Customers' contamination concerns: an integrative framework and future prospects for service management
Article publication date: 1 April 2020
Issue publication date: 8 February 2021
Customers might become concerned about getting contaminated and adapt their behavior accordingly, which is of critical concern for service managers. The purpose of this paper is threefold. First, this paper synthesizes the extant body of research within psychology and marketing into an integrative framework that helps understand the current state of knowledge on contamination. Second, this review summarizes evidence-based managerial recommendations on how to deal with customers' contamination concerns. Third, this paper provides guidance for future research by proposing several ways in which those concerns might influence service management.
This paper conducts an integrative literature review of over 30 years of psychology and marketing research on contamination concerns.
The paper reviews physical and metaphysical contagion models, the situational cues that may activate customers' contamination concerns, the psychological mechanisms that underlie the relationship between contamination and customer outcomes and the individual characteristics that influence customer sensitivity to contamination cues. Moreover, this review identifies actions that service managers can take to prevent customers' contamination concerns. Finally, still much has to be learned about how organizations should deal with fear of contamination by the time a next pandemic breaks out.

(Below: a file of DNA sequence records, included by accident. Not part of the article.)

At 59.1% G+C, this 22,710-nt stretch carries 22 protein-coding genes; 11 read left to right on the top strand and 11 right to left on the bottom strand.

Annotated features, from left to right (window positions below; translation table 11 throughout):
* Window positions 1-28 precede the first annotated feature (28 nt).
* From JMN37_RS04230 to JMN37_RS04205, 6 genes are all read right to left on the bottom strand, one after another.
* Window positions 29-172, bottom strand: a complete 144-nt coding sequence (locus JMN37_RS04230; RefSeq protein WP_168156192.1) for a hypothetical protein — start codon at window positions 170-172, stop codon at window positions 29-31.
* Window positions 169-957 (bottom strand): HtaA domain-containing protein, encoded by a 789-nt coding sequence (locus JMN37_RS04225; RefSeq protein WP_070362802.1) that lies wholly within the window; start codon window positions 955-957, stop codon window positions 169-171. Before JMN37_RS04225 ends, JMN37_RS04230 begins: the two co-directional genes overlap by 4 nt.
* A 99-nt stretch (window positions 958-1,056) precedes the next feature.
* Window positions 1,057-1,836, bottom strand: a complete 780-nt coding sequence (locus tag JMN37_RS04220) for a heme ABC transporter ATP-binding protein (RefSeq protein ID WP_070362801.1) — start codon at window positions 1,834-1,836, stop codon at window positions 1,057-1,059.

This paper develops an integrative framework that serves as a structured knowledge map onto the contamination phenomenon and paves the way for future service research.
This paper forms part of a special section “The Coronavirus Crisis and Beyond: Implications for Service Research and Practice”, guest edited by Prof. Volker G. Kuppelwieser and Dr. Jörg Finsterwalder.
Hazée, S. and Van Vaerenbergh, Y. (2021), "Customers' contamination concerns: an integrative framework and future prospects for service management", Journal of Service Management, Vol. 32 No. 2, pp. 161-175. https://doi.org/10.1108/JOSM-04-2020-0129
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